AJOC EDITORIAL: Democrats loved credits, until they didn’t

Rep. Les Gara, D-Anchorage, and former Democrat Sen. Hollis French once boasted about spending $540 million on them in a single fiscal year.

As a candidate, Gov. Bill Walker said he wanted to use them on the North Slope the way they’ve been used in Cook Inlet.

Sen. Bill Wielechowski, D-Anchorage, touted them as a way for the major Slope producers to reduce their tax liability.

Revenue Commissioner Randall Hoffbeck called them investments in the future.

The Legislature’s consulting firm told them May 10 that eliminating them would be a “trade-off” between saving money and losing future private spending.

We’re talking, of course, about oil and gas tax credits offered by the state to incentivize development in one of the most expensive and challenging places on the planet to operate.

With the state in a $4.1 billion hole for the upcoming fiscal year beginning July 1, the Legislature has ground to a halt wrangling over the credit expenditures that are going to cost about $775 million no matter what changes are made going forward.

Republicans who fought through elections and a referendum defending their vision for tax policy and incentives have tucked tail and run over the issue as Democrats who supported these very incentives have been allowed to bank on the public’s amnesia over their past statements and ride on their tried-and-true playbook of demagoguing the oil companies.

Let’s review.

In a 2010 op-ed, French and Gara wrote the following about their preferred tax policy known as ACES: “The credits reduce the tax a company owes, or, in the case of a company with no production, the credit can be sold. There is big money involved here: in fiscal year 2009 the oil industry made over $2 billion in capital investment in Alaska that resulted in $540 million of tax credits that lowered their overall tax burden.”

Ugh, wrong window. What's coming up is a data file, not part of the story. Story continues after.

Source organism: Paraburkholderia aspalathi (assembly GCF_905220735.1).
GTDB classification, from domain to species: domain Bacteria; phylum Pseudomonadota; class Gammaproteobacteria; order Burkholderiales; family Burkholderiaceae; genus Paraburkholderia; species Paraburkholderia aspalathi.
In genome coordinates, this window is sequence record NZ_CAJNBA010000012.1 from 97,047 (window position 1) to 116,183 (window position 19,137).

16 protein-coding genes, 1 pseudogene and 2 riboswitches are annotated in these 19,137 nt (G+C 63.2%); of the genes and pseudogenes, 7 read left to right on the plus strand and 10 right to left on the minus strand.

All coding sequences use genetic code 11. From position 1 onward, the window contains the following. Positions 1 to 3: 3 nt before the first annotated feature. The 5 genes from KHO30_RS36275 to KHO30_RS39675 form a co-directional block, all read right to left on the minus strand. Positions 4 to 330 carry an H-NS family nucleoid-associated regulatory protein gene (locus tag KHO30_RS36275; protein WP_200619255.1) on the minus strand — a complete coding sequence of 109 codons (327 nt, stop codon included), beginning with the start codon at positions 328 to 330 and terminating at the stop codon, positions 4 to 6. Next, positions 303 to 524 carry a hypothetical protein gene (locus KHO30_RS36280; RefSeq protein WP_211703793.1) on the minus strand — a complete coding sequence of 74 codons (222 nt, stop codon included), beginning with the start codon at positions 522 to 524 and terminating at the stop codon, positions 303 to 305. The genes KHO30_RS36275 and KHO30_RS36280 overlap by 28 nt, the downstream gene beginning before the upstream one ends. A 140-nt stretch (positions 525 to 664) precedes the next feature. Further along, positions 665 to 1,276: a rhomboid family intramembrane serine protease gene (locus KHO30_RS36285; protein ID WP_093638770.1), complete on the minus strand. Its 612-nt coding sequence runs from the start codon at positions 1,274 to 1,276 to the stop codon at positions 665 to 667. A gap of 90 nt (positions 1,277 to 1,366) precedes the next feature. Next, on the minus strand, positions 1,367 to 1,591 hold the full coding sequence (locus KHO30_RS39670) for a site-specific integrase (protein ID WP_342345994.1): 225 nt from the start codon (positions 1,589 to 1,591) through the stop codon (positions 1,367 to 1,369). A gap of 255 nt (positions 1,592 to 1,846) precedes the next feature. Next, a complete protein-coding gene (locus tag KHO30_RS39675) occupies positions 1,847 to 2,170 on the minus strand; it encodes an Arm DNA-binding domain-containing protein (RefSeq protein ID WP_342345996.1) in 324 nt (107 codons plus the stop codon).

That’s right. Gara, who all but alleges oil executives are running around knocking bread out of Oliver Twist’s mouth, was bragging about the state laying out $540 million in credits, or about as much as would have been appropriated this year had Walker not vetoed $200 million in credit appropriations last June.

In 2011, Gara wrote another op-ed in which he stated that he proposed to “increase our tax credits for new exploration on the Slope, and for new processing facilities needed to put new oil in our pipeline.”

Under ACES, and before Senate Bill 21 repealed its overly generous 20 percent cap-ex credit, the state paid out $918 million in credits during fiscal year 2013 while French was a leader of the Bipartisan Senate Majority.

This is the law the Democrats fought to bring back in 2014 and the one they pine for to this day.

Here’s what Pat Forgey of the Juneau Empire reported in 2011 from Wielechowski’s defense of ACES: “The future of the North Slope is these smaller, wildcat companies, he said. Those incentives are available for any company, and the big producers such as ConocoPhillips Co., BP plc and ExxonMobil Corp. can lower their total tax rate by spending more on exploration, he said.”

You read that right. Wielechowski, who can’t finish a sentence without saying the word “giveaway” was advertising ACES credits as a way for the insidious big three producers to lower their tax obligations to the state.

Walker, who started this whole “conversation” with his veto last summer, said this at a Rotary Club debate on Oct. 28, 2014: “We need to level the playing field so smaller companies can come to Alaska. It’s very expensive to do business on the North Slope. We’re fortunate to have the large companies we do have, but we need to look for ways we can reduce the costs so it’s more economic for the smaller companies to come to Alaska, create jobs, create opportunity and drill for oil. We need more wells drilled outside the legacy fields to get more oil for the pipe.”

Holding diametrically opposed positions on a major policy issue within the space of a year or two is generally something the press finds newsworthy, but not many members of the media have bothered to hold Walker or Democrats accountable for their past statements — and votes — as they pound Republicans and the oil companies for supposedly trying to take away the Permanent Fund Dividend to line some fat cats’ pockets.

The credits under ACES were a way for Democrats to pretend they appreciate the mammoth contributions to the state economy from the oil and gas industry by claiming they supported small companies and incentivizing exploration with credits while bagging on the easy targets of the major multi-nationals who pay virtually every government salary in Alaska including the minority members of the Legislature and Walker’s anti-oil administration.

It’s no surprise politicians would cynically exploit the current fiscal state for their own gain, but it has been a useful exposure of the Democrats’ hypocrisy on the issue if anyone would bother to notice.

Andrew Jensen can be reached at andrew.jensen@alaskajournal.com.

 

Updated: 
05/11/2016 - 5:08pm

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